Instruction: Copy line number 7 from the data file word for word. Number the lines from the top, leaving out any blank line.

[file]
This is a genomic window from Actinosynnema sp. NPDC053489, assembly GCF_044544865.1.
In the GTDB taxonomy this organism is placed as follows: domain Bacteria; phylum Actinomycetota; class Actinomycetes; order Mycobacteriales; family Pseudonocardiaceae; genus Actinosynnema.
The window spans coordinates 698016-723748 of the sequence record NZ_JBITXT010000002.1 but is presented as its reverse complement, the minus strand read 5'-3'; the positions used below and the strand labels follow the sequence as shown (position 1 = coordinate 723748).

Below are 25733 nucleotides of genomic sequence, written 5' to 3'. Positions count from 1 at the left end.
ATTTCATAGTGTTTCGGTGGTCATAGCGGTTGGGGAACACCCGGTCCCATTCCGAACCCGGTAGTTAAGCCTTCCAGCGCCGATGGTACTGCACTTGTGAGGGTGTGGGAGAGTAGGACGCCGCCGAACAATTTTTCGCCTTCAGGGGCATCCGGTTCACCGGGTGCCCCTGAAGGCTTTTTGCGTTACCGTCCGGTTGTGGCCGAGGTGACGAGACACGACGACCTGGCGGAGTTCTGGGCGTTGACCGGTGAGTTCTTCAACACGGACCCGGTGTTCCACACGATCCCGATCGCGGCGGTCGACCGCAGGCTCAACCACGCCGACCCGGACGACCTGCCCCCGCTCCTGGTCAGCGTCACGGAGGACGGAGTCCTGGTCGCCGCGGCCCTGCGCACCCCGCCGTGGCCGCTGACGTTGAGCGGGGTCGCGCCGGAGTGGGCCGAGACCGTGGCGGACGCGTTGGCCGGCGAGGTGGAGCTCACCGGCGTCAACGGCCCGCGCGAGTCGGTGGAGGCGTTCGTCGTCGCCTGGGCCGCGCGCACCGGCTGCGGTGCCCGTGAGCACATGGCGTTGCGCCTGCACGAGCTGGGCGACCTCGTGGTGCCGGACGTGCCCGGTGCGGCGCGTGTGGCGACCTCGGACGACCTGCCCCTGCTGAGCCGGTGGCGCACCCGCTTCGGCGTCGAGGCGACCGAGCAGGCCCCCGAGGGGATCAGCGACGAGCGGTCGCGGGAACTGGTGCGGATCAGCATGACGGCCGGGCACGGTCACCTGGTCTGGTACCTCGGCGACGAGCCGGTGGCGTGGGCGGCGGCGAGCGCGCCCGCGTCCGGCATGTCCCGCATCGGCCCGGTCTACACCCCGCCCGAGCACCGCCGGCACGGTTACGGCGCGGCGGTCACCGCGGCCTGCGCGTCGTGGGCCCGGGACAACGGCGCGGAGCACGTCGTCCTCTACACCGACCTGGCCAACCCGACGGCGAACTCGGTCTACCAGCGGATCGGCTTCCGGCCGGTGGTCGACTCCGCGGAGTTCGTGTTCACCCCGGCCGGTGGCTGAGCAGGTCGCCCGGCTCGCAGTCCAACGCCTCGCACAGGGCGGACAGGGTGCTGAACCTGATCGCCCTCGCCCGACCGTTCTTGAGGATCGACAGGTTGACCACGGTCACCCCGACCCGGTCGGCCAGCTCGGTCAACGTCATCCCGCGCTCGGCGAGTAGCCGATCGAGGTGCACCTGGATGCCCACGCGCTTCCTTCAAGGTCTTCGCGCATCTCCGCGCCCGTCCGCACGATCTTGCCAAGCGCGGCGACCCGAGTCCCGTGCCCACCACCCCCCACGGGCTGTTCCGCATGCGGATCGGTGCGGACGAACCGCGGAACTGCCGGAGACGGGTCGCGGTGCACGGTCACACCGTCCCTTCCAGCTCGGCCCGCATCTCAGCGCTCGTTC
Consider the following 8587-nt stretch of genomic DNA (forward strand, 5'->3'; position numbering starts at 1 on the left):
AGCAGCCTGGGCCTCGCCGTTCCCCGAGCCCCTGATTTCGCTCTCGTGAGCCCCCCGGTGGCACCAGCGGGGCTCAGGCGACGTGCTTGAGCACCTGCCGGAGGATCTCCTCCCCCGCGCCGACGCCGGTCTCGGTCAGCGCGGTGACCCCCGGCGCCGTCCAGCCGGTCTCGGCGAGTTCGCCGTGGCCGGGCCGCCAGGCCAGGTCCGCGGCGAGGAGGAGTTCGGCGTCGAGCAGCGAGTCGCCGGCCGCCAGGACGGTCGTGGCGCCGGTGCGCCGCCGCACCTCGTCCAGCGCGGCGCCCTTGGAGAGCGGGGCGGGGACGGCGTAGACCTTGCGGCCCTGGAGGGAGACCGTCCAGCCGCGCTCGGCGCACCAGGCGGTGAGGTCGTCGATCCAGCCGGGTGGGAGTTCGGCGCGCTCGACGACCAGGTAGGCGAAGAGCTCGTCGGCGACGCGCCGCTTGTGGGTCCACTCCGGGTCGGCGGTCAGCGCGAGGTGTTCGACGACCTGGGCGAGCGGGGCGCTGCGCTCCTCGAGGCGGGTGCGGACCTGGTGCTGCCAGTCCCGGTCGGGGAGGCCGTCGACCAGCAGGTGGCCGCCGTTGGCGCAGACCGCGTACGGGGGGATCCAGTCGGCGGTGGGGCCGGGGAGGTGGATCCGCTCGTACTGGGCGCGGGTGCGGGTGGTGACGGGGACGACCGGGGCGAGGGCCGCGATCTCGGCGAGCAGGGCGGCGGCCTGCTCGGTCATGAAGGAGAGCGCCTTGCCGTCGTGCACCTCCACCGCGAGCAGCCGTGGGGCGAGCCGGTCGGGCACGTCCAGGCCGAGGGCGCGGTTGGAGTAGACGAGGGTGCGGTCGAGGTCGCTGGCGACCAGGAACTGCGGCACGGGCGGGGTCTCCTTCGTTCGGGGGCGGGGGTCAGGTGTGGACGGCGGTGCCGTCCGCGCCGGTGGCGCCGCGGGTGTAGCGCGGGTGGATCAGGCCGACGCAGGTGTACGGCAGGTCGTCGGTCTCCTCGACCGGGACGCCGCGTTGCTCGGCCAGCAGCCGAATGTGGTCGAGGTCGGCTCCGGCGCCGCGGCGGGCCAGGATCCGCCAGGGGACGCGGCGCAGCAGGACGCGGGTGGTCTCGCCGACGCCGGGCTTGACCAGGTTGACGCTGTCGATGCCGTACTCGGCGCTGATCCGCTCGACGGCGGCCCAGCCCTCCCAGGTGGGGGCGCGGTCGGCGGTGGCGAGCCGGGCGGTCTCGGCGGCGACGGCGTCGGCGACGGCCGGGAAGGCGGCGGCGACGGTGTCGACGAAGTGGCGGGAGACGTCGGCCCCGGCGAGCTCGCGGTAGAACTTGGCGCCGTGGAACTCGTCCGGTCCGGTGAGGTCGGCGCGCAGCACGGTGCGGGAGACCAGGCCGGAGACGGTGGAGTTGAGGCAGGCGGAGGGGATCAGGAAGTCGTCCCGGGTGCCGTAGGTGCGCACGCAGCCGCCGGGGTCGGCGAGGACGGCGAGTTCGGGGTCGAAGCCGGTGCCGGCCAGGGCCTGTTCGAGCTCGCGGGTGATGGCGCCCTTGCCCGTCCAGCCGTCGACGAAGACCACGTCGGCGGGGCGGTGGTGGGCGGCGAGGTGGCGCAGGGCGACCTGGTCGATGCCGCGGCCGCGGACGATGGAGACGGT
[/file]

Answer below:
AGCAGCCTGGGCCTCGCCGTTCCCCGAGCCCCTGATTTCGCTCTCGTGAGCCCCCCGGTGGCACCAGCGGGGCTCAGGCGACGTGCTTGAGCACCTGCCGGAGGATCTCCTCCCCCGCGCCGACGCCGGTCTCGGTCAGCGCGGTGACCCCCGGCGCCGTCCAGCCGGTCTCGGCGAGTTCGCCGTGGCCGGGCCGCCAGGCCAGGTCCGCGGCGAGGAGGAGTTCGGCGTCGAGCAGCGAGTCGCCGGCCGCCAGGACGGTCGTGGCGCCGGTGCGCCGCCGCACCTCGTCCAGCGCGGCGCCCTTGGAGAGCGGGGCGGGGACGGCGTAGACCTTGCGGCCCTGGAGGGAGACCGTCCAGCCGCGCTCGGCGCACCAGGCGGTGAGGTCGTCGATCCAGCCGGGTGGGAGTTCGGCGCGCTCGACGACCAGGTAGGCGAAGAGCTCGTCGGCGACGCGCCGCTTGTGGGTCCACTCCGGGTCGGCGGTCAGCGCGAGGTGTTCGACGACCTGGGCGAGCGGGGCGCTGCGCTCCTCGAGGCGGGTGCGGACCTGGTGCTGCCAGTCCCGGTCGGGGAGGCCGTCGACCAGCAGGTGGCCGCCGTTGGCGCAGACCGCGTACGGGGGGATCCAGTCGGCGGTGGGGCCGGGGAGGTGGATCCGCTCGTACTGGGCGCGGGTGCGGGTGGTGACGGGGACGACCGGGGCGAGGGCCGCGATCTCGGCGAGCAGGGCGGCGGCCTGCTCGGTCATGAAGGAGAGCGCCTTGCCGTCGTGCACCTCCACCGCGAGCAGCCGTGGGGCGAGCCGGTCGGGCACGTCCAGGCCGAGGGCGCGGTTGGAGTAGACGAGGGTGCGGTCGAGGTCGCTGGCGACCAGGAACTGCGGCACGGGCGGGGTCTCCTTCGTTCGGGGGCGGGGGTCAGGTGTGGACGGCGGTGCCGTCCGCGCCGGTGGCGCCGCGGGTGTAGCGCGGGTGGATCAGGCCGACGCAGGTGTACGGCAGGTCGTCGGTCTCCTCGACCGGGACGCCGCGTTGCTCGGCCAGCAGCCGAATGTGGTCGAGGTCGGCTCCGGCGCCGCGGCGGGCCAGGATCCGCCAGGGGACGCGGCGCAGCAGGACGCGGGTGGTCTCGCCGACGCCGGGCTTGACCAGGTTGACGCTGTCGATGCCGTACTCGGCGCTGATCCGCTCGACGGCGGCCCAGCCCTCCCAGGTGGGGGCGCGGTCGGCGGTGGCGAGCCGGGCGGTCTCGGCGGCGACGGCGTCGGCGACGGCCGGGAAGGCGGCGGCGACGGTGTCGACGAAGTGGCGGGAGACGTCGGCCCCGGCGAGCTCGCGGTAGAACTTGGCGCCGTGGAACTCGTCCGGTCCGGTGAGGTCGGCGCGCAGCACGGTGCGGGAGACCAGGCCGGAGACGGTGGAGTTGAGGCAGGCGGAGGGGATCAGGAAGTCGTCCCGGGTGCCGTAGGTGCGCACGCAGCCGCCGGGGTCGGCGAGGACGGCGAGTTCGGGGTCGAAGCCGGTGCCGGCCAGGGCCTGTTCGAGCTCGCGGGTGATGGCGCCCTTGCCCGTCCAGCCGTCGACGAAGACCACGTCGGCGGGGCGGTGGTGGGCGGCGAGGTGGCGCAGGGCGACCTGGTCGATGCCGCGGCCGCGGACGATGGAGACGGT